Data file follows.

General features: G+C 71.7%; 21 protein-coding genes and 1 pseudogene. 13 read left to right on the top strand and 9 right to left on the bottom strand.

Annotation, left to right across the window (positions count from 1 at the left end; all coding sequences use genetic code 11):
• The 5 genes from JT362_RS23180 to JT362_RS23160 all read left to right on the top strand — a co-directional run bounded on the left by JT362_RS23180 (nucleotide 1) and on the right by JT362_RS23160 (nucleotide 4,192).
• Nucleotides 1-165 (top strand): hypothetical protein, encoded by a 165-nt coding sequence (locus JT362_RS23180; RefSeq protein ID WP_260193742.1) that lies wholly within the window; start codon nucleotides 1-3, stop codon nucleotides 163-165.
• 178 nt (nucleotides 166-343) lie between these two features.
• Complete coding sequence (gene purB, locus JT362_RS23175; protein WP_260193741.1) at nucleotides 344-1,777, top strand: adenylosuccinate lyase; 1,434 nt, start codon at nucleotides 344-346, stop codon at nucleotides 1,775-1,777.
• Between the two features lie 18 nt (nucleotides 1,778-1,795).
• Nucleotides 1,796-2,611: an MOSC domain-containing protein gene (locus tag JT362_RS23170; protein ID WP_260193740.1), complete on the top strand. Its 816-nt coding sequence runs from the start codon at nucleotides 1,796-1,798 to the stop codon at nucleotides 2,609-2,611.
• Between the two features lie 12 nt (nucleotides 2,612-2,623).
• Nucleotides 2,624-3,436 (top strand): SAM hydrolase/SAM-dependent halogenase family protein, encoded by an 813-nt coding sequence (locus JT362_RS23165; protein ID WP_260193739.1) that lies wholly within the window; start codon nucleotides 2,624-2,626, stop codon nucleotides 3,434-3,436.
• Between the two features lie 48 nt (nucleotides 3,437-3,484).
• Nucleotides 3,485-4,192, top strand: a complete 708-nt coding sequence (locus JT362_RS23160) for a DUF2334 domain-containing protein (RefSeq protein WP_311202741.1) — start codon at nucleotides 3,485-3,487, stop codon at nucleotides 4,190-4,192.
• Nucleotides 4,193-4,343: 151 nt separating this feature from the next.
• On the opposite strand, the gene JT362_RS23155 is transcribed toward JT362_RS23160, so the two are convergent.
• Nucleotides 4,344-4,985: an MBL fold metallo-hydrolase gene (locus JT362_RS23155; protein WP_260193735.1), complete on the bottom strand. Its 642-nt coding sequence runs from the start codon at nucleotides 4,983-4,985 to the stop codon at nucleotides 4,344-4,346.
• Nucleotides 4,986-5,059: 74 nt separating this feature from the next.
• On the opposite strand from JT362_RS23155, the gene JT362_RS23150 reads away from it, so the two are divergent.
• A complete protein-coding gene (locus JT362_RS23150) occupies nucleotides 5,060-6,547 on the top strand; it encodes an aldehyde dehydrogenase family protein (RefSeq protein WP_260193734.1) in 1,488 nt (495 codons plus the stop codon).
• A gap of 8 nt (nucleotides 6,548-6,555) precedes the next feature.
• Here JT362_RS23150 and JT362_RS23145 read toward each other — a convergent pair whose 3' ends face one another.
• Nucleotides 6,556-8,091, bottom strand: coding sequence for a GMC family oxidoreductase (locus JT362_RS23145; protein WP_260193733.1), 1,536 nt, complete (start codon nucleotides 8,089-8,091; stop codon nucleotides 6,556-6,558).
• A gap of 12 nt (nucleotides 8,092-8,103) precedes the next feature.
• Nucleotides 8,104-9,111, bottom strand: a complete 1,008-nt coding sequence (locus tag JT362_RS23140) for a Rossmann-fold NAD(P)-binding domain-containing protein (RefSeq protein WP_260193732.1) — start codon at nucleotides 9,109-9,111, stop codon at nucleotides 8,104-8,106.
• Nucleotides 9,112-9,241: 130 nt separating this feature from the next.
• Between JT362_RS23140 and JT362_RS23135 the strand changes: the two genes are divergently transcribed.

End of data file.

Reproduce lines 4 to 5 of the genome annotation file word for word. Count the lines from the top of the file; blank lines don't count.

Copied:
• Nucleotides 1-165 (top strand): hypothetical protein, encoded by a 165-nt coding sequence (locus JT362_RS23180; RefSeq protein ID WP_260193742.1) that lies wholly within the window; start codon nucleotides 1-3, stop codon nucleotides 163-165.
• 178 nt (nucleotides 166-343) lie between these two features.